Chewing It Over

Kenyon Sayler

THE LATE JOHN BOGLE, in his book Enough, tells a wonderful story about Kurt Vonnegut and Joseph Heller. At a dinner party, Vonnegut asks Heller what it was like knowing that another guest made more in a day than Heller had ever made from his bestselling book Catch-22. Heller replied that he had something that the other guest would never have—enough.

I had forgotten my own story of enough, until I was reminded about it recently by my old boss.

Twenty-four years ago, my boss asked me to move to a different state to run a portion of a manufacturing plant. This was the time-honored step necessary to be considered for promotion to director or vice president of manufacturing. Without that plant leadership experience, my career would be severely limited.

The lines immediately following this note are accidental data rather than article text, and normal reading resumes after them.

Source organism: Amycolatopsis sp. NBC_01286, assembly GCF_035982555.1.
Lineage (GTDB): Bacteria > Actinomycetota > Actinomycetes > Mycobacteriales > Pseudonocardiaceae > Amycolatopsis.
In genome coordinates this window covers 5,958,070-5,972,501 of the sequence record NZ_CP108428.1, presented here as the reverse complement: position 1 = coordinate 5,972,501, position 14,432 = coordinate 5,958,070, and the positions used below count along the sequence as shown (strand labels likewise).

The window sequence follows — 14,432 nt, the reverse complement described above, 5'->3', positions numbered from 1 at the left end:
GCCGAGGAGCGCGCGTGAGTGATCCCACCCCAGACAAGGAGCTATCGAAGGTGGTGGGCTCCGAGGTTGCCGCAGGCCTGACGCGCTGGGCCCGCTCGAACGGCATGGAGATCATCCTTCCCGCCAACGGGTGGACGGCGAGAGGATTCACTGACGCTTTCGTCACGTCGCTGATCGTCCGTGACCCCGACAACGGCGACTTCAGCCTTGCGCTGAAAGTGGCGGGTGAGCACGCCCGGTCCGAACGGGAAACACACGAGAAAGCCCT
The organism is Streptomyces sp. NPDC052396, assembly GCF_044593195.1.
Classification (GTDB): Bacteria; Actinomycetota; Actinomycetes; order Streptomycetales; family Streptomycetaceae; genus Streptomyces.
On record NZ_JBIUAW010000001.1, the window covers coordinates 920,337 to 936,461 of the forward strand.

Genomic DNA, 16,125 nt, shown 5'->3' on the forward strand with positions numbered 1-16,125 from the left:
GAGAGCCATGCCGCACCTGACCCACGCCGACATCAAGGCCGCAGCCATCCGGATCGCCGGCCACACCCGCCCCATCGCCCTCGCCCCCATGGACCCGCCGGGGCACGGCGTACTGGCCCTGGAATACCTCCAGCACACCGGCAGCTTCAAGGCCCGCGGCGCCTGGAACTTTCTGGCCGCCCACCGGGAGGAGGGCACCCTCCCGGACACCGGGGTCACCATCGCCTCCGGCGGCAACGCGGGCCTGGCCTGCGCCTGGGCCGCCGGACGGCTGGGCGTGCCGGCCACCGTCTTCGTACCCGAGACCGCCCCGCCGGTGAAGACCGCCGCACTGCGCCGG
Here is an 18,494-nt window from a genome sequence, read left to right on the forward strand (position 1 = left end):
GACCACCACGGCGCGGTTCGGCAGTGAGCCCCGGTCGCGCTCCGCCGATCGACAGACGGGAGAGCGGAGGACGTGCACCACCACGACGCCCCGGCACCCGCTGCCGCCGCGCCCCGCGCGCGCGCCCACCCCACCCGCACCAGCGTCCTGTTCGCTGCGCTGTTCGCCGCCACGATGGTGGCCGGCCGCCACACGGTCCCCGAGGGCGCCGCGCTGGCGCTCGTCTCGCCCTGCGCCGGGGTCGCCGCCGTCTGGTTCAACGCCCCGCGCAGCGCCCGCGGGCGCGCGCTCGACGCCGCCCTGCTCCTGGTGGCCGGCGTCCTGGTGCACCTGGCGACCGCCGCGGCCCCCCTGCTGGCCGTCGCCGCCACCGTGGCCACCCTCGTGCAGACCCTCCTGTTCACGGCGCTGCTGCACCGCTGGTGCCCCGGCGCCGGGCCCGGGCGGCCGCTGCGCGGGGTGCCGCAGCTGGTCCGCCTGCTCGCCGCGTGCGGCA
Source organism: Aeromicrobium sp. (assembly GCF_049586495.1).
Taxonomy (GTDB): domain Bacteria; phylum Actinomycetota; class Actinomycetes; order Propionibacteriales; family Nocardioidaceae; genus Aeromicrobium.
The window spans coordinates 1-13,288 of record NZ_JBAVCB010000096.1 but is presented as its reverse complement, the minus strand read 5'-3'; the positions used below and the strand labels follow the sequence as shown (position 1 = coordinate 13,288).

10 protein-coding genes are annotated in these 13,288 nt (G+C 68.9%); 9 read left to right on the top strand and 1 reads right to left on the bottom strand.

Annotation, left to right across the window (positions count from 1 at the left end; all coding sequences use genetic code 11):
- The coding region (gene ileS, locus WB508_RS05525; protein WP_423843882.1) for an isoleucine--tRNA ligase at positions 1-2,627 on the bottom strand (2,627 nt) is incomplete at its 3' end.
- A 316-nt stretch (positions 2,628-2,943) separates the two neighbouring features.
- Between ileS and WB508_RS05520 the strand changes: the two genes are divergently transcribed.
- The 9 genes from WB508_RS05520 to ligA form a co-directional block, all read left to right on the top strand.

I politely turned down the offer to move. My boss reminded me that my career would probably plateau without this additional experience. He wanted to know how I could turn down this wonderful opportunity.

I replied that I love real maple syrup. We seldom had it growing up. But now, every weekend, I made pancakes or waffles and ate them with real maple syrup.

My boss asked me what maple syrup had to do with the job offer. I replied that I was now sufficiently well off that I could afford real maple syrup for the rest of my life—and so, while I appreciated his confidence in my abilities, I was happy with my current career path.

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